Action / Thrillers, Exploitation, Films, Japan, Prison, Recommended posts, Reviews

Female Prisoner Scorpion: #701’s Grudge Song

It gets bloody, then crazy and finally giallo in Meiko Kaji’s last Female Prisoner Scorpion

At this stage in the game, you should know who the character of Nami Matsushima is and what her deal is. Betrayed by her first lover, a corrupt cop, she attacks him and is sent to prison. From there, her natural sense of vengeance on those who imprisoned her is let loose and today she remains a fugitive, on the run but never outgunned.

At this stage in the franchise’s history, executives at Toei must have been faced with a similar choice to Nikkatsu when their Stray Cat Rock series rolled on: it started out slightly crazy before going into full blown nutty and out of the wall by the end. It’s therefore not a co-incidence that frequent Stray Cat director Yasuharu Hasebe is in the chair for this Sasori movie. He brings a welcome change to series regular Shunya Ito, but to be fair to Ito, honestly, I don’t know what else the man could have brought to the table this time. Sometimes, you just have to load a couple of bullets into a gun, fire randomly and see what happens. Hasebe goes for full theatricality as the curtain closes on Meiko Kaji’s final performance as Matsu. His film is bloody, vengeful and crass in all the right places.

Female_Convict_Scorpion-_Grudge_SongSetting up a fantastic opening gambit of Matsu actually being captured by new corrupt cop Hirose (what is it with Matsu and these guys?!?!) who informs her she’ll be hanged for what she did to Sugimi and all those other detectives. I love how the series again and again just runs with the idea that the entire Tokyo police department is corrupt and degenerate but criminals are somehow worse simply for being criminals. It’s like Ito and Hasebe are laughing at the notion that the police are an organisation that you should blindly believe. Well, whatever the intentions of the filmmakers, the net result is Matsu escaping again and after being severely wounded, ends up being rescued by Teruo Kudo (Masakazu Tamura), a lighting programmer at a burlesque show, I guess you could call it. In any event, Kudo has a history himself with Hirose (Hiroshi Tsukata) and was scalded by Hirose using a kettle on his genitals. The film leaves it ambiguous as to whether or not Kudo’s protest group really were dangerous or not. With his brutalising manner and cold use of authority, Hirose really isn’t a man you feel sympathy for. So after falling for each other, the two lovers are faced with the prospect of going up against Hirose, alone.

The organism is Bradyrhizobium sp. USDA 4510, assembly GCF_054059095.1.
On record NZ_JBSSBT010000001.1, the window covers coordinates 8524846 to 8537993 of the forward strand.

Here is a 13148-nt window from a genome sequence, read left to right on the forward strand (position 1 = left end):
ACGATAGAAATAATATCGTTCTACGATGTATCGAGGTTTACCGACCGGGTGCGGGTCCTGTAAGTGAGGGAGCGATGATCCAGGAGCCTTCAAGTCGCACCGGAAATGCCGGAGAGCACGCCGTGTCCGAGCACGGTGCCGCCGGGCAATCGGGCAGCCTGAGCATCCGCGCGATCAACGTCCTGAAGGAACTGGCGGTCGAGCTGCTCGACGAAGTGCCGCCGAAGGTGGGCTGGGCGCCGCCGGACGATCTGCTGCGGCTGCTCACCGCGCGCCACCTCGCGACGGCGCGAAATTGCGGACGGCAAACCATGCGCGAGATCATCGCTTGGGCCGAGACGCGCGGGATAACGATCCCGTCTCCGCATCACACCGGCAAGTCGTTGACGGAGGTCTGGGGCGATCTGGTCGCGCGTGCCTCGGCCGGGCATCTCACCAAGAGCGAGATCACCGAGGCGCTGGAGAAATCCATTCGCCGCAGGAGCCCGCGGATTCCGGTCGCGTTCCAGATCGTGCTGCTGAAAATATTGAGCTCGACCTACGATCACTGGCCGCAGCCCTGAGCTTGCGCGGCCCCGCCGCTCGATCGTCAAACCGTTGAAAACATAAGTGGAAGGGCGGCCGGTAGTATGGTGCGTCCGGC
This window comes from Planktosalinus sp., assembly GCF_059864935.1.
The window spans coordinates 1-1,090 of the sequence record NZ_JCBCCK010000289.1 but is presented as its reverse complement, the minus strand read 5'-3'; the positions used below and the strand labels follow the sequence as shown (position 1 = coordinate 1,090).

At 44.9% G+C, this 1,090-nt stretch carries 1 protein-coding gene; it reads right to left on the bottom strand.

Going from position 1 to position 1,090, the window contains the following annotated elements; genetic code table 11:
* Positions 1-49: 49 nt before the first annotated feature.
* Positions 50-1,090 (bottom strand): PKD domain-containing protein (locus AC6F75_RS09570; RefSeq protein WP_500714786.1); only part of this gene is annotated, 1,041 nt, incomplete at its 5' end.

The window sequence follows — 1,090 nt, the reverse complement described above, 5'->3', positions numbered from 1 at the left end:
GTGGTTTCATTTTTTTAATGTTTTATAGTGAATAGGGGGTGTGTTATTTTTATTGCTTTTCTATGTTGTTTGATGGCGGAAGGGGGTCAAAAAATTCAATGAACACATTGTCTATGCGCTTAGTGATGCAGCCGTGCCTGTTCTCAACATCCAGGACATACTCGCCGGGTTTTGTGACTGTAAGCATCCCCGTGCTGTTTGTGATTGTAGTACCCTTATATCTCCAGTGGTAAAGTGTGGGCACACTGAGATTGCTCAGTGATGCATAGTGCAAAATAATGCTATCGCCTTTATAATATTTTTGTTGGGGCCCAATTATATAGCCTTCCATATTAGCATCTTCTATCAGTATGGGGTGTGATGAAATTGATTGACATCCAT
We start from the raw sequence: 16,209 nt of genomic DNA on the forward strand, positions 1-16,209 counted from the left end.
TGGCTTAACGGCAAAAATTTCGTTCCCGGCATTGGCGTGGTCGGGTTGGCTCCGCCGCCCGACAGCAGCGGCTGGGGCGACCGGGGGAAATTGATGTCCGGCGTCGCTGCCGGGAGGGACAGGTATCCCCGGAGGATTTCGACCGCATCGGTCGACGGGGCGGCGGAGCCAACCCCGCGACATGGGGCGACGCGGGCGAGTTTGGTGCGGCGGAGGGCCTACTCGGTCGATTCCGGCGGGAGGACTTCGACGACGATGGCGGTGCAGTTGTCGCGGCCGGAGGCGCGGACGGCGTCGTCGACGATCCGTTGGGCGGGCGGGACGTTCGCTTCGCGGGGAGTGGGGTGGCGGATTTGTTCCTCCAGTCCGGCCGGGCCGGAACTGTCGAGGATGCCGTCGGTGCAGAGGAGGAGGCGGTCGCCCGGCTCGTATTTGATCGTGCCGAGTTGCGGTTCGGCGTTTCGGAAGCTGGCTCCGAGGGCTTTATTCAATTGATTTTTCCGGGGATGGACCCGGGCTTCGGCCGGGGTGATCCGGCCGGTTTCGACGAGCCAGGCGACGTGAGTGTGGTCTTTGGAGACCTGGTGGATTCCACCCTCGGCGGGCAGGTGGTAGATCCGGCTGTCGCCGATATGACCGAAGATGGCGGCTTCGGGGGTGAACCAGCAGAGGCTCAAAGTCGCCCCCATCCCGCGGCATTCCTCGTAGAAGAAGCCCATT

Hasebe brings an almost Italian Giallo feeling to some of the trippier moments as Matsu kills certain people. Despite the fact that Giallo films weren’t a thing yet in Italian cinema, I would say that it has more to do with Hasebe’s intentions with the story and characters than any kind of cinematic parallel development. He goes full on in terms of the crazy factor for the prison scenes and only the fact that we don’t have long to spend there is the only reason there’s not even more crazy on display. Hasebe’s direction of Kudo and his protest group harks back to the revolutionary group that Meiko Kaji was a part of in Stray Cat Rock: Wild Jumbo. At first they just wanted to have fun and raise a ruckus but soon enough they attract the attention of Hirose and his team. This is evidenced by Hirose keeping a gun in their old hideout and his treatment at the hands of Hirose and his goons. What’s amazing about Kudo is that he’s unique in the annals of the Sasori series: he held out under torture for longer than anyone else. Yuki in Beast Stable caved in almost straight away. None of the girls from the first film lasted very long. But Kudo survives only to fall at the last hurdle and has to give away Matsu’s location. Now, I will come back to Kudo and his eventual reunion with Matsu but for now, let’s talk about the film and its aims.